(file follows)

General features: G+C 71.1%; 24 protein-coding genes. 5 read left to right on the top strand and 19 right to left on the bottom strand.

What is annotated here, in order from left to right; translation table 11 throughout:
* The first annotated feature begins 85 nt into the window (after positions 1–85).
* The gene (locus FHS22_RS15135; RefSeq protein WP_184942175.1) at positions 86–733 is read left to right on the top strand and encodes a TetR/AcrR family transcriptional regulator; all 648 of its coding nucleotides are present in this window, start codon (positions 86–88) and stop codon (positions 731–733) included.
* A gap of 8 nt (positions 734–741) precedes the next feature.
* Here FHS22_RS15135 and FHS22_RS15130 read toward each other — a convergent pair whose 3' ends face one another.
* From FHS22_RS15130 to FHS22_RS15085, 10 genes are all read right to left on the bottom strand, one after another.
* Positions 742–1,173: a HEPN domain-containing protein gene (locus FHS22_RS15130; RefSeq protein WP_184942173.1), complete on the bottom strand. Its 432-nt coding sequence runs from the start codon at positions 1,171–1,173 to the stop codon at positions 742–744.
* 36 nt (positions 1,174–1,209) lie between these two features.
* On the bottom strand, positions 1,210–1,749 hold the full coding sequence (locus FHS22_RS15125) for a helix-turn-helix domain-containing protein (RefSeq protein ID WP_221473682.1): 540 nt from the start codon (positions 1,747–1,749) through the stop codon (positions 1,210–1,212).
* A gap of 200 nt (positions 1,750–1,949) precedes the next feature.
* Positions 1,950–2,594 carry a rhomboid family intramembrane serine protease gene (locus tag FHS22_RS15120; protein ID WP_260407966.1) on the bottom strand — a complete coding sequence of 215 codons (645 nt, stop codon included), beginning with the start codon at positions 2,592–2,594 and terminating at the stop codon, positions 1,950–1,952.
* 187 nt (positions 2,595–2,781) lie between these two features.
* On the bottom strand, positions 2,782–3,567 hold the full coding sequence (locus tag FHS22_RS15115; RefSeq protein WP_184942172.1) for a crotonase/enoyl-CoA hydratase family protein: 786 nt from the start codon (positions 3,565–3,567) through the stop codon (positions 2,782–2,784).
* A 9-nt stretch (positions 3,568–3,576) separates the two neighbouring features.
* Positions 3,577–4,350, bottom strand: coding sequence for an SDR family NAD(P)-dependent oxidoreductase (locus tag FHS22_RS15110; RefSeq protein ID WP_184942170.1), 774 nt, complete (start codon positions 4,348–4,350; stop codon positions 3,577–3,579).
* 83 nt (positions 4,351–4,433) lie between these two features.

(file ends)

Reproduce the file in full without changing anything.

General features: G+C 71.1%; 24 protein-coding genes. 5 read left to right on the top strand and 19 right to left on the bottom strand.

What is annotated here, in order from left to right; translation table 11 throughout:
* The first annotated feature begins 85 nt into the window (after positions 1–85).
* The gene (locus FHS22_RS15135; RefSeq protein WP_184942175.1) at positions 86–733 is read left to right on the top strand and encodes a TetR/AcrR family transcriptional regulator; all 648 of its coding nucleotides are present in this window, start codon (positions 86–88) and stop codon (positions 731–733) included.
* A gap of 8 nt (positions 734–741) precedes the next feature.
* Here FHS22_RS15135 and FHS22_RS15130 read toward each other — a convergent pair whose 3' ends face one another.
* From FHS22_RS15130 to FHS22_RS15085, 10 genes are all read right to left on the bottom strand, one after another.
* Positions 742–1,173: a HEPN domain-containing protein gene (locus FHS22_RS15130; RefSeq protein WP_184942173.1), complete on the bottom strand. Its 432-nt coding sequence runs from the start codon at positions 1,171–1,173 to the stop codon at positions 742–744.
* 36 nt (positions 1,174–1,209) lie between these two features.
* On the bottom strand, positions 1,210–1,749 hold the full coding sequence (locus FHS22_RS15125) for a helix-turn-helix domain-containing protein (RefSeq protein ID WP_221473682.1): 540 nt from the start codon (positions 1,747–1,749) through the stop codon (positions 1,210–1,212).
* A gap of 200 nt (positions 1,750–1,949) precedes the next feature.
* Positions 1,950–2,594 carry a rhomboid family intramembrane serine protease gene (locus tag FHS22_RS15120; protein ID WP_260407966.1) on the bottom strand — a complete coding sequence of 215 codons (645 nt, stop codon included), beginning with the start codon at positions 2,592–2,594 and terminating at the stop codon, positions 1,950–1,952.
* 187 nt (positions 2,595–2,781) lie between these two features.
* On the bottom strand, positions 2,782–3,567 hold the full coding sequence (locus tag FHS22_RS15115; RefSeq protein WP_184942172.1) for a crotonase/enoyl-CoA hydratase family protein: 786 nt from the start codon (positions 3,565–3,567) through the stop codon (positions 2,782–2,784).
* A 9-nt stretch (positions 3,568–3,576) separates the two neighbouring features.
* Positions 3,577–4,350, bottom strand: coding sequence for an SDR family NAD(P)-dependent oxidoreductase (locus tag FHS22_RS15110; RefSeq protein ID WP_184942170.1), 774 nt, complete (start codon positions 4,348–4,350; stop codon positions 3,577–3,579).
* 83 nt (positions 4,351–4,433) lie between these two features.